A few years before he died, Rebecca’s husband, Dr. Charles Lukens, had taken over sole ownership of the iron works from her father, Isaac Pennock. He invested heavily in new equipment, and in 1824, the Brandywine Iron Works rolled America’s first boilerplate. At the time, this was cutting-edge technology. We were just entering the Industrial Age, and iron and steel that could be rolled into thin plates was needed for boilers in steam engines, plating for ships and, on the near horizon, the first locomotive trains.
Rebecca took over ownership of the mill in 1825. Under her leadership, the Brandywine Iron Works continued its leading-edge stewardship, maintained its high standards of quality, and expanded its market. Fortunately for Rebecca, her husband’s brother, Solomon Lukens, helped to manage the mill. But Rebecca was no mere figurehead. She bought all materials and supplies, made all contracts, negotiated all sales, solved transportation problems, and dealt with customer relations.
In court, she fought for and kept water rights, and maintained solvency during business highs and lows. After nine years, she managed to pay off all debt. During the severe depression of 1837, instead of laying off workers, she invested heavily in infrastructure, completely rebuilding the mill, dam and furnaces. While most mills in this area lost workers in droves to jobs the Pittsburgh area, employees of the Brandywine Iron Works remained loyal and did not leave.
For an ironmaster and mill, reputation is everything. In those days, before the science of metallurgy and chemical analysis was highly developed, making quality iron was as much art as science. One bad batch could severely damage your reputation and possibly ruin your business. Good iron needs to have tensile strength and ductility—meaning it must be malleable and able to change form without breaking. Case in point: Before the railroad came to the area in the 1830s, iron mills in southeastern Pennsylvania used to ship iron bars out to Pittsburgh by bending them into a u-shape and then loading them onto the backs of mules.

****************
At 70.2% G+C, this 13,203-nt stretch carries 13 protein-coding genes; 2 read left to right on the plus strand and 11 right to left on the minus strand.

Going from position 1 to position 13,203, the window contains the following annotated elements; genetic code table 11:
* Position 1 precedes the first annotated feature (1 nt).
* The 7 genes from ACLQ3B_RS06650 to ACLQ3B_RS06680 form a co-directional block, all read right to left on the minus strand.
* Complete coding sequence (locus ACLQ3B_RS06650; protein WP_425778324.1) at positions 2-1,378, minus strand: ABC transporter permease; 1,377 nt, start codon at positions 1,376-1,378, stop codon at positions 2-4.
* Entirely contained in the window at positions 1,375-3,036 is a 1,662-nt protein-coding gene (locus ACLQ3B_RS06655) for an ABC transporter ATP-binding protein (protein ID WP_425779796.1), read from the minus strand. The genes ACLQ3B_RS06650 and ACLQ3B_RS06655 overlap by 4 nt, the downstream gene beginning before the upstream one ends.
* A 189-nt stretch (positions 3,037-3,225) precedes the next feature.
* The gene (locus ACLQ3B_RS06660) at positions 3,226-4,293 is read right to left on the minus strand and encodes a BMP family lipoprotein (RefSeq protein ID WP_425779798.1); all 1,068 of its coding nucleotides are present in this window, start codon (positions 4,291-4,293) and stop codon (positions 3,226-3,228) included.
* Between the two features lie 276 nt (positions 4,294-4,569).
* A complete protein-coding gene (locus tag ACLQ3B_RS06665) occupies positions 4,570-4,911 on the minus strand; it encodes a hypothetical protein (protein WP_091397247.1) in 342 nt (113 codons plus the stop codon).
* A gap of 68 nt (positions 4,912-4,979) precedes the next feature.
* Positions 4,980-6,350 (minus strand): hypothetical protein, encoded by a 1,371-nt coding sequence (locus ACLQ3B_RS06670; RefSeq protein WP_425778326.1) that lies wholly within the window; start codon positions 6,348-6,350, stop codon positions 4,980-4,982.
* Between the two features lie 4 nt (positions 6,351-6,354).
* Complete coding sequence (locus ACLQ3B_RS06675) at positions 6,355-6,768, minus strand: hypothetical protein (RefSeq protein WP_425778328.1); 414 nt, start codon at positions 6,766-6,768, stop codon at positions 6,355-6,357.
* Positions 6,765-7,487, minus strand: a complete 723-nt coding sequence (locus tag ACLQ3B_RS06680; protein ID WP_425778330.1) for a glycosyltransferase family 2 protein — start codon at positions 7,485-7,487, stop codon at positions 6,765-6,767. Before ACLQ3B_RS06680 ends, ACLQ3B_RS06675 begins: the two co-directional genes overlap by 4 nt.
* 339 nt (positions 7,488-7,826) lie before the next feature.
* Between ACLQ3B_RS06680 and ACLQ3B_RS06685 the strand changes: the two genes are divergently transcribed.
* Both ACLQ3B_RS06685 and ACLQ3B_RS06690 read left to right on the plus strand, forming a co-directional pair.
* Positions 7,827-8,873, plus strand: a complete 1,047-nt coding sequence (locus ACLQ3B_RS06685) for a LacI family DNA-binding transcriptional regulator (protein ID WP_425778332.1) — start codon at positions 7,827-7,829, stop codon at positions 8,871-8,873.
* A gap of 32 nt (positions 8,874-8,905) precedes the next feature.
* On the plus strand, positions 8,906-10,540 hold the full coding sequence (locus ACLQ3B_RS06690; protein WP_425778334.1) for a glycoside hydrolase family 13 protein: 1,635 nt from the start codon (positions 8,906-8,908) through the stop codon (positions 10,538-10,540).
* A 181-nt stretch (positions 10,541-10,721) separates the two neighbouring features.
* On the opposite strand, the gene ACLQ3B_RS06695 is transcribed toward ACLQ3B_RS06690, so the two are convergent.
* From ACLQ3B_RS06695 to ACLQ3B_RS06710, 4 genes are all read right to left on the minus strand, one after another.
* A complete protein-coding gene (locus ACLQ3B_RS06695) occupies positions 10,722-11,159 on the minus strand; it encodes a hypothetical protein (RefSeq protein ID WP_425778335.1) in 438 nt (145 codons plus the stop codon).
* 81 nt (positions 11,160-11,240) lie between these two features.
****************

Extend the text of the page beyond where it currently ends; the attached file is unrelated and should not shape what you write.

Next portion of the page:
Under Rebecca, the Brandywine Iron Works acquired and maintained a reputation as one of the best. Not only did they roll the first boilerplate in America, they also rolled the sheet iron for the Codorus, the first experimental iron-hulled steamboat, in 1825. Their boilerplate was highly sought after in New Orleans, used in the construction of Mississippi paddlewheel steamships, and also sold directly to locomotive builders in Philadelphia. The plate produced at the Brandywine Iron Works was shipped overseas to England and used by several shipbuilding factories there, which was probably the highest compliment of them all and an acknowledgement of its superior quality.
The life of Rebecca Lukens was an interesting and complete one. After one of her daughters died during childbirth, she completely retired from the iron business to raise her granddaughter. She had managed the Brandywine Iron Works for 22 years, from 1825 to 1847. A pioneer in every sense of the word, she blazed a new trail for all businesswomen who came after her. As she raised a family as a single parent, she grew and successfully led a tough, competitive business in an era almost 100 years before women had the right to vote.
In 1854, she died at the age of 60. To honor her, the name of the company was changed to Lukens Steel. It went on to become the oldest continuously operating steel mill in North America.